LESLIE: Ray in Arizona needs some help with getting his pool ready for the winter season. What can we do for you?
RAY: We have a six-year-old pool. It’s a play pool, so it’s about 12,000 gallons.
RAY: It’s Pebble Tec; it’s not smooth plaster.
TOM: So it’s above ground or is it inground?
RAY: It’s inground. It’s built into the landscape, so it’s got an infinity edge and a separate spa but it’s combined.
RAY: So, we have some major repairs that we need to do and we thought we would decommission it for the off-season and then shop for the parts while it’s – we’re getting the best prices and then bring it back online next season.
TOM: Right. Well, that makes sense. So are you talking about major mechanical repairs, like replacing pumps and that sort of thing?
RAY: We had a chlorinator that was making the chlorine out of salt and that went out. And we have three pumps. We’re probably going to replace all of the pumps and the sand filter.
TOM: Well, there’s not much left to winterize if you’re going to replace all the mechanical systems.
TOM: You got all the water out. Obviously, it’s a good time to check the structural condition of the pool and make any improvements that are deemed necessary there, to restore any cracks or any other deterioration of the structural surface: the liner and that sort of thing. But what, specifically, can we help you with?
RAY: We’re just wondering what we should do – could do – to protect the surface of the pool. Should we cover it with tarps? Is there a coating we should put on it? What steps might we take to just – to best preserve the Pebble Tec?
TOM: So you don’t have a cover for this inground pool, then, do you?
RAY: No. It’s a play pool, so it’s an irregular configuration that is, like I said, built into the landscape.
TOM: The self-draining pool covers are really the best kind and they’re usually custom-ordered for a shaped pool like that. And the nice thing about self-draining covers is that they don’t hold water, obviously, and even more important than that, if God forbid somebody was to fall in the pool, it can support a person. So, if you put …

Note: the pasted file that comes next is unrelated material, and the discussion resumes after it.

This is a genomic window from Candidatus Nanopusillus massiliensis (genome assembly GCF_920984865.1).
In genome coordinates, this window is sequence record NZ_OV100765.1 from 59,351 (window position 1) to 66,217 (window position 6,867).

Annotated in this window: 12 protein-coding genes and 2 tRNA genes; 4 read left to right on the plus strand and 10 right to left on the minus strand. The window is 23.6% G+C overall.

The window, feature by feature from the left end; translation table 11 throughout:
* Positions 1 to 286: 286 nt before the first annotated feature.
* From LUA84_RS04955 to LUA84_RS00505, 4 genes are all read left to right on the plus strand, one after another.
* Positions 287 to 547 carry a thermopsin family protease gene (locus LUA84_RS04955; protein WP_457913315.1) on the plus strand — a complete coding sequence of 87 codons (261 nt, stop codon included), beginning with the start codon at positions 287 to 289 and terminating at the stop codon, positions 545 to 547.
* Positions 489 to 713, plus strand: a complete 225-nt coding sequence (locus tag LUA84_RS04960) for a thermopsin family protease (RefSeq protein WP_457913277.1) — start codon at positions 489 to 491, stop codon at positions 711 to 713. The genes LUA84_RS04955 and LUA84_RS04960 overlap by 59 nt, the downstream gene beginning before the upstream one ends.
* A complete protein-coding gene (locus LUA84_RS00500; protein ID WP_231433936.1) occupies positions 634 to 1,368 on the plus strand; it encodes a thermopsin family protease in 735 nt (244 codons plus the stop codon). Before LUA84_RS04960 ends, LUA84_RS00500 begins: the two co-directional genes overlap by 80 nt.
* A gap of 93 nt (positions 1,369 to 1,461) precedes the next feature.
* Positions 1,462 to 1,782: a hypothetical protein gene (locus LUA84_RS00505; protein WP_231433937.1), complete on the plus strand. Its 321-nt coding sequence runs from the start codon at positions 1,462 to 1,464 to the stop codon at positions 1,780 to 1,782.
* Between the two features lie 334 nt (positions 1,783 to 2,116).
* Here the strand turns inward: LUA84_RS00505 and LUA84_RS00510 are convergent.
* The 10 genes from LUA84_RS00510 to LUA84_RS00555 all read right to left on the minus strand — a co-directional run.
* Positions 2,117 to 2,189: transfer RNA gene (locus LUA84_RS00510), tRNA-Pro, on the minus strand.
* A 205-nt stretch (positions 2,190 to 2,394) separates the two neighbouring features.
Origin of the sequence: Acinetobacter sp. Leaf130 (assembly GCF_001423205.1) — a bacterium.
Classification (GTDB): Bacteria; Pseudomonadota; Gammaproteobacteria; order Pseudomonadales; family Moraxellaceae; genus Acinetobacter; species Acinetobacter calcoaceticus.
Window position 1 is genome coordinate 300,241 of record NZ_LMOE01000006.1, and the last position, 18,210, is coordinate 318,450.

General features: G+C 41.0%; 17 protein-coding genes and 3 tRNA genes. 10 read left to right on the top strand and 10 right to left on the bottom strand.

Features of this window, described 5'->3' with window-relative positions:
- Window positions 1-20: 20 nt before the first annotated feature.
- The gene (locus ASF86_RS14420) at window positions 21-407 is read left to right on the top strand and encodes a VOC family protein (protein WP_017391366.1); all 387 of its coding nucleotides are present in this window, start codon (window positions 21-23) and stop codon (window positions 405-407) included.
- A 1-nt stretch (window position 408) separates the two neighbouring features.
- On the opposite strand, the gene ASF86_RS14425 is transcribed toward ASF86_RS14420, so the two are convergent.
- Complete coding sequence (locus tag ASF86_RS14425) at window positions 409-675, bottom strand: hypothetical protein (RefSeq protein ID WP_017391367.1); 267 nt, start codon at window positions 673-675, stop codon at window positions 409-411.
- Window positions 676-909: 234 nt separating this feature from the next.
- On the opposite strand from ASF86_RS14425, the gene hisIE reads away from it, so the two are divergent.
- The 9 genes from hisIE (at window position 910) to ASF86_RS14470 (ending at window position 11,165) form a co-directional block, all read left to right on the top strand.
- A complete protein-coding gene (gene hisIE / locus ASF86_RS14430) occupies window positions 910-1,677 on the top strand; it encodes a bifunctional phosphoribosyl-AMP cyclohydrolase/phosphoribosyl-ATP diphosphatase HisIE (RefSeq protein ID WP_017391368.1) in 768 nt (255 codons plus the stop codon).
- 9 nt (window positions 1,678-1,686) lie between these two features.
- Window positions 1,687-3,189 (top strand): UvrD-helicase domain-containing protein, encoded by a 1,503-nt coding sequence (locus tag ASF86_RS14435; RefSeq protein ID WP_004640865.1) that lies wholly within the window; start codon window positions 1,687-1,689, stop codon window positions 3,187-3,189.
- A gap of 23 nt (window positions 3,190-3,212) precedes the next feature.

LESLIE: I mean we’ve had deer walk across ours.
TOM: Oh, yeah, yeah.
LESLIE: It’s amazing.
TOM: And they’re super-strong. And because you’ve got the cover of the pool then, of course, you’re keeping the sun off of it and that stops the UV degradation that can impact the finishes and so on, so …
RAY: So then when it comes time to use the pool, with an irregular shape and it being a smaller 12,000 gallons, does retracting and the cover present any challenges, as far as flexibility?
TOM: No. You, essentially, take it off.
RAY: Oh, OK.
TOM: You put it on and you take it off.
LESLIE: Ours is stored in like a giant – it’s not gigantic; it takes up a little corner of the garage at my parents’ beach home. But the cover goes right in there. It goes on really easily, it comes off really easily and it really just protects the patio around – the surround. It protects when – because we keep water in it year-round, so it protects the water, it protects from debris going in there. And again, where my parents have their home, lots of deer and crazy wildlife and they walk right across it and there’s never been an incident, knock wood.
RAY: So it doesn’t float on the surface of the water; it’s separate from the water surface.
TOM: That’s correct. Well, that’s correct. It sits just above and there are fasteners that are embedded into the decking, in the concrete around the outside edge.
LESLIE: Into the concrete.
TOM: And they – and then when you don’t need them, they drop down flush. So you pull them up …
RAY: Oh. So what should I Google to shop for that?
TOM: Well, any – I’m sure any pool-supply company is going to sell these but just – it’s called a self-draining pool cover.
TOM: And usually like a mesh or pool – sometimes it’s called a safety pool cover or a mesh pool cover.
RAY: Excellent. Thank you.
TOM: You’re welcome. Good luck with that project. Thanks so much for calling us at 888-MONEY-PIT.
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